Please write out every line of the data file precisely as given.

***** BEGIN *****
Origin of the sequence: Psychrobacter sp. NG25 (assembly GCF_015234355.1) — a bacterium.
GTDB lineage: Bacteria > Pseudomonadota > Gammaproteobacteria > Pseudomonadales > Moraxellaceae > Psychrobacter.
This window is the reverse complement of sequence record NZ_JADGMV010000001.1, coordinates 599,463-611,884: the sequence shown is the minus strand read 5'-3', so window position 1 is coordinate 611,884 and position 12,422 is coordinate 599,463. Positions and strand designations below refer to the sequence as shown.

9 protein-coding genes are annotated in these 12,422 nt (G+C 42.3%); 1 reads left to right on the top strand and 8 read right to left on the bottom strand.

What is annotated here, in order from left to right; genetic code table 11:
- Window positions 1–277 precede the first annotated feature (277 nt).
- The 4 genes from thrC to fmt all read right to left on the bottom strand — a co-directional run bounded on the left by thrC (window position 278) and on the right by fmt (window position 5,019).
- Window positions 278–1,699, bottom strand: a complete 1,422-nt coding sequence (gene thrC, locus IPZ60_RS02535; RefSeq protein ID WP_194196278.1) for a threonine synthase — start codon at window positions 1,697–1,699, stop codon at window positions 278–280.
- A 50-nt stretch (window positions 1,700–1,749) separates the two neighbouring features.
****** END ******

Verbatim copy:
Origin of the sequence: Psychrobacter sp. NG25 (assembly GCF_015234355.1) — a bacterium.
GTDB lineage: Bacteria > Pseudomonadota > Gammaproteobacteria > Pseudomonadales > Moraxellaceae > Psychrobacter.
This window is the reverse complement of sequence record NZ_JADGMV010000001.1, coordinates 599,463-611,884: the sequence shown is the minus strand read 5'-3', so window position 1 is coordinate 611,884 and position 12,422 is coordinate 599,463. Positions and strand designations below refer to the sequence as shown.

9 protein-coding genes are annotated in these 12,422 nt (G+C 42.3%); 1 reads left to right on the top strand and 8 read right to left on the bottom strand.

What is annotated here, in order from left to right; genetic code table 11:
- Window positions 1–277 precede the first annotated feature (277 nt).
- The 4 genes from thrC to fmt all read right to left on the bottom strand — a co-directional run bounded on the left by thrC (window position 278) and on the right by fmt (window position 5,019).
- Window positions 278–1,699, bottom strand: a complete 1,422-nt coding sequence (gene thrC, locus IPZ60_RS02535; RefSeq protein ID WP_194196278.1) for a threonine synthase — start codon at window positions 1,697–1,699, stop codon at window positions 278–280.
- A 50-nt stretch (window positions 1,700–1,749) separates the two neighbouring features.